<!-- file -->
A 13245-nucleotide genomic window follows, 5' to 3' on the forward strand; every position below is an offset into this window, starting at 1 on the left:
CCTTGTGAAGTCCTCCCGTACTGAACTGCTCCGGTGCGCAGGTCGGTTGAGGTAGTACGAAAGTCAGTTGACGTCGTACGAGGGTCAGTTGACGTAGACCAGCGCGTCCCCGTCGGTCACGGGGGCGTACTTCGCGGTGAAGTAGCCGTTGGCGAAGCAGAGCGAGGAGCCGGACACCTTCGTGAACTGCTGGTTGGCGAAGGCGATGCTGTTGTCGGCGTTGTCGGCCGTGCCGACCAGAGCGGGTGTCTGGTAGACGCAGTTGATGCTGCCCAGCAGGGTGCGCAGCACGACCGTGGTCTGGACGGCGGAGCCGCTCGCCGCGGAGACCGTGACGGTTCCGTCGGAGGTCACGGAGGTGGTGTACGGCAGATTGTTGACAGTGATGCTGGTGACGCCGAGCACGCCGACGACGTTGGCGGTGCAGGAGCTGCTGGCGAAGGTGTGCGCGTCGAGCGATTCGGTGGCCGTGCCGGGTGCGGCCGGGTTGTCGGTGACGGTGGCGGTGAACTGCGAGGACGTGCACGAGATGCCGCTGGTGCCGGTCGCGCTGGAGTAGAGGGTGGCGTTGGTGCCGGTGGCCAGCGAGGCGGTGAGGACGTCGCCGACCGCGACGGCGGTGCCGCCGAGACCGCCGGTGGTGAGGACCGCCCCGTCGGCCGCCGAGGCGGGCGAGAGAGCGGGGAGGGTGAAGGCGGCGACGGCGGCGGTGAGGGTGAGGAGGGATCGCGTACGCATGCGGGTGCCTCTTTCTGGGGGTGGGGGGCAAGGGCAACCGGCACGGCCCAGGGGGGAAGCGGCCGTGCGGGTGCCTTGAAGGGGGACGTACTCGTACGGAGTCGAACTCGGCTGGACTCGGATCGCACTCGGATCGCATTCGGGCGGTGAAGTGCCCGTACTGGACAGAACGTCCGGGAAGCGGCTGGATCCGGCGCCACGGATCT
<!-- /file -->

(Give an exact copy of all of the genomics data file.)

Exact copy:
A 13245-nucleotide genomic window follows, 5' to 3' on the forward strand; every position below is an offset into this window, starting at 1 on the left:
CCTTGTGAAGTCCTCCCGTACTGAACTGCTCCGGTGCGCAGGTCGGTTGAGGTAGTACGAAAGTCAGTTGACGTCGTACGAGGGTCAGTTGACGTAGACCAGCGCGTCCCCGTCGGTCACGGGGGCGTACTTCGCGGTGAAGTAGCCGTTGGCGAAGCAGAGCGAGGAGCCGGACACCTTCGTGAACTGCTGGTTGGCGAAGGCGATGCTGTTGTCGGCGTTGTCGGCCGTGCCGACCAGAGCGGGTGTCTGGTAGACGCAGTTGATGCTGCCCAGCAGGGTGCGCAGCACGACCGTGGTCTGGACGGCGGAGCCGCTCGCCGCGGAGACCGTGACGGTTCCGTCGGAGGTCACGGAGGTGGTGTACGGCAGATTGTTGACAGTGATGCTGGTGACGCCGAGCACGCCGACGACGTTGGCGGTGCAGGAGCTGCTGGCGAAGGTGTGCGCGTCGAGCGATTCGGTGGCCGTGCCGGGTGCGGCCGGGTTGTCGGTGACGGTGGCGGTGAACTGCGAGGACGTGCACGAGATGCCGCTGGTGCCGGTCGCGCTGGAGTAGAGGGTGGCGTTGGTGCCGGTGGCCAGCGAGGCGGTGAGGACGTCGCCGACCGCGACGGCGGTGCCGCCGAGACCGCCGGTGGTGAGGACCGCCCCGTCGGCCGCCGAGGCGGGCGAGAGAGCGGGGAGGGTGAAGGCGGCGACGGCGGCGGTGAGGGTGAGGAGGGATCGCGTACGCATGCGGGTGCCTCTTTCTGGGGGTGGGGGGCAAGGGCAACCGGCACGGCCCAGGGGGGAAGCGGCCGTGCGGGTGCCTTGAAGGGGGACGTACTCGTACGGAGTCGAACTCGGCTGGACTCGGATCGCACTCGGATCGCATTCGGGCGGTGAAGTGCCCGTACTGGACAGAACGTCCGGGAAGCGGCTGGATCCGGCGCCACGGATCT